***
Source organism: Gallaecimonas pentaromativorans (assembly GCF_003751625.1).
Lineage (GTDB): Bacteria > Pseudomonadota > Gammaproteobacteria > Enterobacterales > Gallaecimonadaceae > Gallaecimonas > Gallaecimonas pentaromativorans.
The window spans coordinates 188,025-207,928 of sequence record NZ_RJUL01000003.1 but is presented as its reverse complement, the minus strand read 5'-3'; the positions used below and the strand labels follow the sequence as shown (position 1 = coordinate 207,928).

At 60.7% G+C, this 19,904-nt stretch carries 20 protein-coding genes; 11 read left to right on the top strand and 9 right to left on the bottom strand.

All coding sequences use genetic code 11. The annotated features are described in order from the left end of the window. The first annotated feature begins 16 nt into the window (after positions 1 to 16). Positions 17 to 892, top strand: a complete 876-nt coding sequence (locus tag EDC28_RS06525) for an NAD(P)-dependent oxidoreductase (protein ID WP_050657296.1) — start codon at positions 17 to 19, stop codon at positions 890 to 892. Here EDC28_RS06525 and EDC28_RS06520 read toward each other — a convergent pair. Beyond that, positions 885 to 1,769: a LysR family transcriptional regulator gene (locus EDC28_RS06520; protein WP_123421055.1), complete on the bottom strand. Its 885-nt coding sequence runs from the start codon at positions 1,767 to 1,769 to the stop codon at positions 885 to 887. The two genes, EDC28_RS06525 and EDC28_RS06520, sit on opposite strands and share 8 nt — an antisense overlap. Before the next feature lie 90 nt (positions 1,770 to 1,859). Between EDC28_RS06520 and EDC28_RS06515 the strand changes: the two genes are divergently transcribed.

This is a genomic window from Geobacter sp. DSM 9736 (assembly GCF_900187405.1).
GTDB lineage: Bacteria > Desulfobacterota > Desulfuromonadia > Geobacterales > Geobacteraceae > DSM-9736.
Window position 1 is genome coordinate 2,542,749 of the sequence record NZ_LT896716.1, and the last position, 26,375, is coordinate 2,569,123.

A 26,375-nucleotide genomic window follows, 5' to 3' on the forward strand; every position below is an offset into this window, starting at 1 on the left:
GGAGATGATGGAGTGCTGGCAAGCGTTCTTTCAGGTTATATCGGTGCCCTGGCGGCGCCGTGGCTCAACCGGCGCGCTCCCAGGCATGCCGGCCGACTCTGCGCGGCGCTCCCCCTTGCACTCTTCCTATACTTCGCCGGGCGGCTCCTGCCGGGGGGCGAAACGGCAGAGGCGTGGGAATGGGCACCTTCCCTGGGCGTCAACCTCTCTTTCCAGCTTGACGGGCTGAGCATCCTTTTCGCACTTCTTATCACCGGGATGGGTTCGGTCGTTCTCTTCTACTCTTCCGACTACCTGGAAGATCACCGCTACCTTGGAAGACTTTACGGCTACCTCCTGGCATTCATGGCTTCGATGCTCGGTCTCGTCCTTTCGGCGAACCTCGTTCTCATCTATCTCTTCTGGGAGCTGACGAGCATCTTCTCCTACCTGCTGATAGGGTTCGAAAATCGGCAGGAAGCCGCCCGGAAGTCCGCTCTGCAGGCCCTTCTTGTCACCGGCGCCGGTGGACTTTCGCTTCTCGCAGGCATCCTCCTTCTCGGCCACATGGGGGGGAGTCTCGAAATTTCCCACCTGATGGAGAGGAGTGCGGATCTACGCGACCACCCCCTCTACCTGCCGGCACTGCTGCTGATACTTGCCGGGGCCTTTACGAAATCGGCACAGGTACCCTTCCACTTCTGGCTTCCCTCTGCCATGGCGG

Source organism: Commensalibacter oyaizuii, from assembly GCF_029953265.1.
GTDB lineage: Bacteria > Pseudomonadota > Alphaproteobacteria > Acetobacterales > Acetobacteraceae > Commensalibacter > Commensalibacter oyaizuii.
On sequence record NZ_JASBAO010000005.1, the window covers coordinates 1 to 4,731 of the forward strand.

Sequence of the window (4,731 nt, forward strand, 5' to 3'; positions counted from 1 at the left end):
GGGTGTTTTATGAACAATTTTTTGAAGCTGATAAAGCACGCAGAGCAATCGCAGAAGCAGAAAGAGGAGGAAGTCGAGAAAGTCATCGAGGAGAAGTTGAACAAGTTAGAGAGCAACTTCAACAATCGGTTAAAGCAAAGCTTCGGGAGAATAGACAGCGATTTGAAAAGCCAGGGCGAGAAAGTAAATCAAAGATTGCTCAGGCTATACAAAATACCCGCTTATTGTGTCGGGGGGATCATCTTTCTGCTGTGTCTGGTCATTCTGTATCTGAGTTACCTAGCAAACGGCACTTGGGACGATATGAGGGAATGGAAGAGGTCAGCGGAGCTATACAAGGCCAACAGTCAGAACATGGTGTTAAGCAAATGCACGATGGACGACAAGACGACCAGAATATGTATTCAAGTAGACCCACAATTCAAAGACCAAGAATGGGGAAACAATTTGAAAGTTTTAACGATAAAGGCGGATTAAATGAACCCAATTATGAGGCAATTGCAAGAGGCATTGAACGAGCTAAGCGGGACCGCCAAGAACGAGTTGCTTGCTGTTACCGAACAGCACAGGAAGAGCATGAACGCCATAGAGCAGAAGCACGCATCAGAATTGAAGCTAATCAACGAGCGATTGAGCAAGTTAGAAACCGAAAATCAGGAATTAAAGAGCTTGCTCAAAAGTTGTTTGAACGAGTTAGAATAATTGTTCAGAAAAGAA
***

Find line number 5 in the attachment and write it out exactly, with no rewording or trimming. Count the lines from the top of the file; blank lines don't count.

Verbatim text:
All coding sequences use genetic code 11. The annotated features are described in order from the left end of the window. The first annotated feature begins 16 nt into the window (after positions 1 to 16). Positions 17 to 892, top strand: a complete 876-nt coding sequence (locus tag EDC28_RS06525) for an NAD(P)-dependent oxidoreductase (protein ID WP_050657296.1) — start codon at positions 17 to 19, stop codon at positions 890 to 892. Here EDC28_RS06525 and EDC28_RS06520 read toward each other — a convergent pair. Beyond that, positions 885 to 1,769: a LysR family transcriptional regulator gene (locus EDC28_RS06520; protein WP_123421055.1), complete on the bottom strand. Its 885-nt coding sequence runs from the start codon at positions 1,767 to 1,769 to the stop codon at positions 885 to 887. The two genes, EDC28_RS06525 and EDC28_RS06520, sit on opposite strands and share 8 nt — an antisense overlap. Before the next feature lie 90 nt (positions 1,770 to 1,859). Between EDC28_RS06520 and EDC28_RS06515 the strand changes: the two genes are divergently transcribed.